“As the body becomes steady and at ease, the breath begins to come under control, the mind begins to experience peace and the journey to our true self begins…”

Our Search For Lasting Happiness - by Sri M (Final Part)

The next question is – "Is there a difference between meditation and introspection?"
The word meditation is very very loaded. I’d say that when I use the word meditation it includes the word introspection. You can’t meditate without introspection  Now when I say Introspection, it means give complete attention to something. To an idea or to a  form or to an icon or to an image or even to a sound.
To give complete attention or what you call 'shraddha' is known as introspection, which means one is exclusively thinking and unraveling the different layers of one’s own mind.
This requires a great deal of attention and attention comes through meditation. So that’s what I mean by meditation.
The process by which, one pointed attention is developed, I am deliberately not using the word concentration because usually what people think of concentration is that you strain and try to fix your attention on something. But one pointed attention means one is completely relaxed and yet fully alive and sensitive – so from this  point of view – there is really not much difference between meditation and introspection. Except that it is true meditation only when one is clear and not confused.
Now the next question - "Is it necessary to have a personal guru or a spiritual teacher to start meditation?"
This question has been asked a number of times and it’s a very important question. You can start meditation by reading a book or by listening to somebody or just yourself sitting down and looking at the river flowing by.
When I was a student, and was wandering in the Himalayas, with my Baba Ji (Master), one of the meditation practices he gave me was to sit quietly and watch the river as it flows.
In today’s world when you really find it difficult to choose a Guru – maybe it is a good idea to start meditating without a Guru. Don’t do anything complicated, just sit down quietly, relaxed and let your mind settle down first.
But,  there is a great advantage if you have a real teacher, a real spiritual teacher. I’m not talking about the spiritual teacher who is in the race of trying to collect disciples; I am talking about a person, a spiritual teacher who is seriously interested in leading one from confusion to understanding, from unhappiness to happiness and from uncertainty and illusion to reality. If one fortunately finds such a teacher and if one develops a relationship – a personal relationship with the teacher then it would certainly be a great advantage. There is a spiritual law. That when a person, an aspirant, a seeker, really and seriously searches for a spiritual teacher or longs for spiritual guide, a teacher appears. One does not have to run around the Himalayas looking for a teacher.
The question is, is one ready? Is one really serious, as one could get as one is trying to build up a bank balance.
Then there is the fourth question which is being asked, "I have tried meditation, but when I am alone, I only seem to dwell on my problems and cannot concentrate on anything else".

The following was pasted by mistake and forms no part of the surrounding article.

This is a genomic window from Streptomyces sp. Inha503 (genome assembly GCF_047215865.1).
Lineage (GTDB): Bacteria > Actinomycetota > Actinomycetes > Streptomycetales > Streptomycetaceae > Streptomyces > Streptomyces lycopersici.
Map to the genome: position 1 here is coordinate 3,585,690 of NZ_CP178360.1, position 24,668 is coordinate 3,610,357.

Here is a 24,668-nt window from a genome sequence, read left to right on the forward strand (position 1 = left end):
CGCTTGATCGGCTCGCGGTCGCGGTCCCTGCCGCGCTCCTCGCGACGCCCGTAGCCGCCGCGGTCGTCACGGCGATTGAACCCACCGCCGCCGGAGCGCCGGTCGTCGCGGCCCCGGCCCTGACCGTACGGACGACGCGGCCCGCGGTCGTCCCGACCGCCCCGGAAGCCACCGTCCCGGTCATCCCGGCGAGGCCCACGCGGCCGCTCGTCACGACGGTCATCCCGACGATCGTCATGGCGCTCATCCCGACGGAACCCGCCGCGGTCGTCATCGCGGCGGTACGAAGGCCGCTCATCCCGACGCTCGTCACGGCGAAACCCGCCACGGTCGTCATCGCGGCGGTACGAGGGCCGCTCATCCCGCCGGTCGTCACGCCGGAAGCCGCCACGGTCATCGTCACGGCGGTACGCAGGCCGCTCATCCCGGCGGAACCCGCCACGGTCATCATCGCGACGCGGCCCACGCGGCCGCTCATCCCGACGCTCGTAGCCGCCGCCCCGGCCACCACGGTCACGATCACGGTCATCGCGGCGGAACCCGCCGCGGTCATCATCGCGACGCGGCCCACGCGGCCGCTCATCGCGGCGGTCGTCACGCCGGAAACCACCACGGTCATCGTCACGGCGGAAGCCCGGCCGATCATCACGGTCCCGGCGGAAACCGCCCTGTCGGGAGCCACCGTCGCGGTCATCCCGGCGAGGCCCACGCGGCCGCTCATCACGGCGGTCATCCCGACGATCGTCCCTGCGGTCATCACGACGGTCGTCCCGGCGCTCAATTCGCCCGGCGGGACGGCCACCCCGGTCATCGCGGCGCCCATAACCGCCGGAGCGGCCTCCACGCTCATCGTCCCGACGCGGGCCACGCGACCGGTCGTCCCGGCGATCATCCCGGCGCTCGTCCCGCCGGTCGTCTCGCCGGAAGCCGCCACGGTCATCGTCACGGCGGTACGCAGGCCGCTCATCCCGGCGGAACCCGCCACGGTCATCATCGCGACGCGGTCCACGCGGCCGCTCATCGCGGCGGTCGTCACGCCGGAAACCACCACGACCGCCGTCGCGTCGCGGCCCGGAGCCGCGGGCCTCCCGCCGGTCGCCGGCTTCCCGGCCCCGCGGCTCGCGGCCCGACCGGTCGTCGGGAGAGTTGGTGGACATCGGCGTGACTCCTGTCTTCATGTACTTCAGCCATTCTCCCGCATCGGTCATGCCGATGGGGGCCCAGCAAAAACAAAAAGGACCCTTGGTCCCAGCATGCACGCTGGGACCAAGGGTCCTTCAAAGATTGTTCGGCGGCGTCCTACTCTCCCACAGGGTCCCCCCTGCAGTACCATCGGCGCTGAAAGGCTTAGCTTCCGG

I have an answer for this, which is that you probably haven’t tried the right kind of meditation. The meditation that is suitable for you. Therefore, I would suggest that you sit down with a teacher, a spiritual teacher, quietly talk to this teacher, ask your question, and reveal your psychological make up to this person. Let the teacher explore your psyche and then give you the right kind of meditation. If that is done I am sure that you can meditate when you are alone.
Here is the last question – "I've started sadhna (spiritual practice) or meditation. How do I know that I am making progress?"
This is a very important question, I have been meditating for many years and am still the same. I have been meditating for so many years my heart is as it was. I have been meditating for so many years; I have no peace of mind. So if these are the questions, that you encounter … then you are definitely, not making progress.
So how do I know, if I am making progress in meditation?
First I am able to sit down quietly even if it for a short period, with my mind settled peacefully, without distraction. Fixing my attention on own inner self.
The moment, I sit down to meditate, I am able to cut off all the disturbances of the world and go deep within – quiet and calm. I am now able to deal with serious problems of life without getting upset or confused, or without fearing what is the solution or without the fear that I might not succeed in handling the problem.

I am now in tune with the whole of nature – with the rain, with the wind, with the clouds, with the earth. I can no longer hate. My mind is peaceful. In short, I am a better person now, than I was, before I started meditation.
If that is happening, then you are making progress. And, as one proceeds deeper and deeper into one’s practice – one begins to also be in tune and open up to dimensions which are usually unknown to the ordinary mind.